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[freeciv-ai] Re: Hi, I'm back. aiclient

[freeciv-ai] Re: Hi, I'm back. aiclient

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To: Manuel Gutierrez Algaba <stemanolo@xxxxxxxx>
Cc: freeciv-ai@xxxxxxxxxxx
Subject: [freeciv-ai] Re: Hi, I'm back. aiclient
From: Raimar Falke <i-freeciv-lists@xxxxxxxxxxxxx>
Date: Wed, 2 Jul 2003 11:16:08 +0200

On Tue, Jul 01, 2003 at 07:34:53PM +0200, Manuel Gutierrez Algaba wrote:
> El Mar 01 Jul 2003 08:09, Raimar Falke escribió:
> > > There's no easy way to do AI, and the ideas are many, that requires that
> > > the process is as abstract and structured as possible. Part of my project
> > > was to feed each of the engines with "fake" data so that the debugging
> > > was much faster. Having a socket-fed aiclient gives the possibility of
> > > creating series of orders:
> > > move settler 10,30;
> > > fight falanx 7,6;
> > > ...
> > > so the ai can be debug without the need of running the entire program.
> >
> > While this is a nice idea it won't work IMHO. The problem is that the
> > (at least a top-down) AI has to check the results of the
> > commands. Example: you have a unit which has moves left. The AI
> > decides that the unit should attack an enemy unit which is nearby. You
> > issue the attack order by there is no fight. Where is there no fight?
> > One cause could be that the enemy unit moved away. As a client AI you
> > have to cope with a changing world. Here a server AI has an advantage
> > because it can "freeze" the whole game until all of its actions are
> > carried out. Back to the fight. There was no fight. So the client AI
> > has to be aware of this and now since the unit still have moves left
> > have to think about further actions.
> Yes, but the idea is to "fake" the response (writing them by hand ) of the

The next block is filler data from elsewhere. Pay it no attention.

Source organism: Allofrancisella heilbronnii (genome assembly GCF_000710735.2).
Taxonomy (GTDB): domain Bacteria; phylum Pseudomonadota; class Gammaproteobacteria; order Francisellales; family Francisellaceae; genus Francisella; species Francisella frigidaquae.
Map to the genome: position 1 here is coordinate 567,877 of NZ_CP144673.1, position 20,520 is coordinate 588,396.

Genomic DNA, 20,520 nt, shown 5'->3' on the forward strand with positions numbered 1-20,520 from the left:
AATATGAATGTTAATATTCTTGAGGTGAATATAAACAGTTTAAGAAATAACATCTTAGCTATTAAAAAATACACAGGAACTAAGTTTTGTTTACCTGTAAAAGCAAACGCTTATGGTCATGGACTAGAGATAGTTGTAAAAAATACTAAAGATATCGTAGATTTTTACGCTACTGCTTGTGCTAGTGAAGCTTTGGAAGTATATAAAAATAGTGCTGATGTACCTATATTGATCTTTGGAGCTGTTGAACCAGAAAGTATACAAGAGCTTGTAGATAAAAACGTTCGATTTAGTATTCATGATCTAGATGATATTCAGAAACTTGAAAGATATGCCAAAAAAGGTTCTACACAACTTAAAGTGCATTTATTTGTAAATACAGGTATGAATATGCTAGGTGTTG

> server or even you can write a fake-server (which may be hard or simple if 
> that server is restricted to some parts of the gameplay) to answer those 
> queries, and thus understanding/restructuring civserver... 

Suppose the fake server answer to command A with B and then to C with
D. If the client now sends C you can't answer with D. So there is no
1:1 mapping from request to response.

> > So you aren't going to code this interface? You want to code only the
> > clisp aiclient?
> >

> That's right, but it's only because of a matter of economy, I'd need
> many hours to understand the socket C client and packets, you'd need
> many minutes, only. But, consider this just as a request. Some other
> users may ask you to code a better ai-diplomacy or a green frog in
> the corner of the canvas. I'm an user that request you this to
> become a developer.

> That interface would open a lot of possibilities, 

> team-playing with the same civilization

Already possible with the current code. See "explain allowconnect".

> just chaining civclient-civclient-civlient--> civserver using that
> interface. Or text based clients (I think there're already), in the
> long run. I don't know, it's a nice idea. And someone may want to
> appear in the Credits as the guy who made it real, just forward it
> to other lists, and someone may be interested. It can be a key part
> of the future.
> And writing clips aiclients? or PyLog clients? Yes, I do think I have the 
> motivation, I've lost many games just by no managing correctly my units. I 
> can't promise extremely good AI in two months. In fact, I'm starting soon a 
> new job, and probably, I'll have much less spare time. 
> Such interface would be the Pandora box, opened for all people wanting to 
> improve the playability of civclient. And eventually, the hold for any AI 
> programmer that now or ever reaches near here. 

I understand you. We agree that hard-coding stuff is bad. So there
need commands to request information. These have to be coded timely
close to the aiclient development. However there is no need to code
these all at the start. So you (or someone other) have to extend the
interface on a regular base.


 email: rf13@xxxxxxxxxxxxxxxxx
  What's nice about GUI is that you see what you manipulate.
  What's bad about GUI is that you can only manipulate what you see.

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